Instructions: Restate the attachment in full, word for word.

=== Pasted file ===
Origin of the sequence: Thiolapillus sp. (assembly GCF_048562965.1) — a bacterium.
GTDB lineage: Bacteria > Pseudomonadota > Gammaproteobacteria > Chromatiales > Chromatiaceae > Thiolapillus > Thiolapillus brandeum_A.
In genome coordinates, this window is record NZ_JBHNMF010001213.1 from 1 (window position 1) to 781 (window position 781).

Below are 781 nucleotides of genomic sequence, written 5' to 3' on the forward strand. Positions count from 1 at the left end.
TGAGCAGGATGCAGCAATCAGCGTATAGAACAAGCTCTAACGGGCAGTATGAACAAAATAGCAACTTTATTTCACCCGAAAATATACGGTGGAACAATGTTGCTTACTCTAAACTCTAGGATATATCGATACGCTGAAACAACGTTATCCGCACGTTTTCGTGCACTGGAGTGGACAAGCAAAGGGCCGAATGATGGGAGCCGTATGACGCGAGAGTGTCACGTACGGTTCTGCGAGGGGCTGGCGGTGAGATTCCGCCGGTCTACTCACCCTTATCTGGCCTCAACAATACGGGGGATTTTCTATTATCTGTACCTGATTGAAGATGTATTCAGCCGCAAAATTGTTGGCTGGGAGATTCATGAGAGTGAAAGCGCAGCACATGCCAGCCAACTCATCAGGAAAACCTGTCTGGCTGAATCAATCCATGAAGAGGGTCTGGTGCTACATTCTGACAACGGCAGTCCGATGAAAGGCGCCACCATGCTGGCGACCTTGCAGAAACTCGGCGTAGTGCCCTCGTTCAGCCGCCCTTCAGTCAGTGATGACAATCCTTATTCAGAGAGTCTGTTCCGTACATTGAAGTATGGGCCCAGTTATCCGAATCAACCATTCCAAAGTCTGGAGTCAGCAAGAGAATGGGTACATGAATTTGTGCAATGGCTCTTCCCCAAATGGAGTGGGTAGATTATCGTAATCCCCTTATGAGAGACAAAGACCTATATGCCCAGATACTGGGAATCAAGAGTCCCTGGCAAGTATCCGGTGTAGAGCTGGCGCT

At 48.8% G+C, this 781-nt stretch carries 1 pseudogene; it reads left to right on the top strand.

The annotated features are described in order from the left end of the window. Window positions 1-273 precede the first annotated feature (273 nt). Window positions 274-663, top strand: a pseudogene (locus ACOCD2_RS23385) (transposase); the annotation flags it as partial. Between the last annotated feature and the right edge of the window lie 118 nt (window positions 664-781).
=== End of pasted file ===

Origin of the sequence: Thiolapillus sp. (assembly GCF_048562965.1) — a bacterium.
GTDB lineage: Bacteria > Pseudomonadota > Gammaproteobacteria > Chromatiales > Chromatiaceae > Thiolapillus > Thiolapillus brandeum_A.
In genome coordinates, this window is record NZ_JBHNMF010001213.1 from 1 (window position 1) to 781 (window position 781).

Below are 781 nucleotides of genomic sequence, written 5' to 3' on the forward strand. Positions count from 1 at the left end.
TGAGCAGGATGCAGCAATCAGCGTATAGAACAAGCTCTAACGGGCAGTATGAACAAAATAGCAACTTTATTTCACCCGAAAATATACGGTGGAACAATGTTGCTTACTCTAAACTCTAGGATATATCGATACGCTGAAACAACGTTATCCGCACGTTTTCGTGCACTGGAGTGGACAAGCAAAGGGCCGAATGATGGGAGCCGTATGACGCGAGAGTGTCACGTACGGTTCTGCGAGGGGCTGGCGGTGAGATTCCGCCGGTCTACTCACCCTTATCTGGCCTCAACAATACGGGGGATTTTCTATTATCTGTACCTGATTGAAGATGTATTCAGCCGCAAAATTGTTGGCTGGGAGATTCATGAGAGTGAAAGCGCAGCACATGCCAGCCAACTCATCAGGAAAACCTGTCTGGCTGAATCAATCCATGAAGAGGGTCTGGTGCTACATTCTGACAACGGCAGTCCGATGAAAGGCGCCACCATGCTGGCGACCTTGCAGAAACTCGGCGTAGTGCCCTCGTTCAGCCGCCCTTCAGTCAGTGATGACAATCCTTATTCAGAGAGTCTGTTCCGTACATTGAAGTATGGGCCCAGTTATCCGAATCAACCATTCCAAAGTCTGGAGTCAGCAAGAGAATGGGTACATGAATTTGTGCAATGGCTCTTCCCCAAATGGAGTGGGTAGATTATCGTAATCCCCTTATGAGAGACAAAGACCTATATGCCCAGATACTGGGAATCAAGAGTCCCTGGCAAGTATCCGGTGTAGAGCTGGCGCT

At 48.8% G+C, this 781-nt stretch carries 1 pseudogene; it reads left to right on the top strand.

The annotated features are described in order from the left end of the window. Window positions 1-273 precede the first annotated feature (273 nt). Window positions 274-663, top strand: a pseudogene (locus ACOCD2_RS23385) (transposase); the annotation flags it as partial. Between the last annotated feature and the right edge of the window lie 118 nt (window positions 664-781).